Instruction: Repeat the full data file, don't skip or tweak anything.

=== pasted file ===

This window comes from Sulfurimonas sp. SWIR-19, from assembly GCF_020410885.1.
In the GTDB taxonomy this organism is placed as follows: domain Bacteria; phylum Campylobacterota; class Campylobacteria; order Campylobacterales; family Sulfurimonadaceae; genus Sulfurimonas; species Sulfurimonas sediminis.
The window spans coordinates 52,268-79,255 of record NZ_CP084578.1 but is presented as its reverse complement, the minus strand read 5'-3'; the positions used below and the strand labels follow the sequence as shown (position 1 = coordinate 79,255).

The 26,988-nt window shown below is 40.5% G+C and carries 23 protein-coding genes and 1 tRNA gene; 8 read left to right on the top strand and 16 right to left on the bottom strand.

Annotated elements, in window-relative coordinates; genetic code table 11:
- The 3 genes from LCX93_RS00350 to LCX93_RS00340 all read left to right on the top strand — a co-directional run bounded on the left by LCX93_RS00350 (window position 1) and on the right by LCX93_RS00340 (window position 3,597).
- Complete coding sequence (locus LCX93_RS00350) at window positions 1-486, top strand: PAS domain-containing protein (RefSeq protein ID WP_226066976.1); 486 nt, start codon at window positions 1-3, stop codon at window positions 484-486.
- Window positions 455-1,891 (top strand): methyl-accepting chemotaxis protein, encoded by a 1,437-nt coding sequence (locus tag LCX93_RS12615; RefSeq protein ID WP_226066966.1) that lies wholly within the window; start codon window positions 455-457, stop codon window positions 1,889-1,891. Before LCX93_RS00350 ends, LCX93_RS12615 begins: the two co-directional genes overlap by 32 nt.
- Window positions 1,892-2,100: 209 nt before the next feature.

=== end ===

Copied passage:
This window comes from Sulfurimonas sp. SWIR-19, from assembly GCF_020410885.1.
In the GTDB taxonomy this organism is placed as follows: domain Bacteria; phylum Campylobacterota; class Campylobacteria; order Campylobacterales; family Sulfurimonadaceae; genus Sulfurimonas; species Sulfurimonas sediminis.
The window spans coordinates 52,268-79,255 of record NZ_CP084578.1 but is presented as its reverse complement, the minus strand read 5'-3'; the positions used below and the strand labels follow the sequence as shown (position 1 = coordinate 79,255).

The 26,988-nt window shown below is 40.5% G+C and carries 23 protein-coding genes and 1 tRNA gene; 8 read left to right on the top strand and 16 right to left on the bottom strand.

Annotated elements, in window-relative coordinates; genetic code table 11:
- The 3 genes from LCX93_RS00350 to LCX93_RS00340 all read left to right on the top strand — a co-directional run bounded on the left by LCX93_RS00350 (window position 1) and on the right by LCX93_RS00340 (window position 3,597).
- Complete coding sequence (locus LCX93_RS00350) at window positions 1-486, top strand: PAS domain-containing protein (RefSeq protein ID WP_226066976.1); 486 nt, start codon at window positions 1-3, stop codon at window positions 484-486.
- Window positions 455-1,891 (top strand): methyl-accepting chemotaxis protein, encoded by a 1,437-nt coding sequence (locus tag LCX93_RS12615; RefSeq protein ID WP_226066966.1) that lies wholly within the window; start codon window positions 455-457, stop codon window positions 1,889-1,891. Before LCX93_RS00350 ends, LCX93_RS12615 begins: the two co-directional genes overlap by 32 nt.
- Window positions 1,892-2,100: 209 nt before the next feature.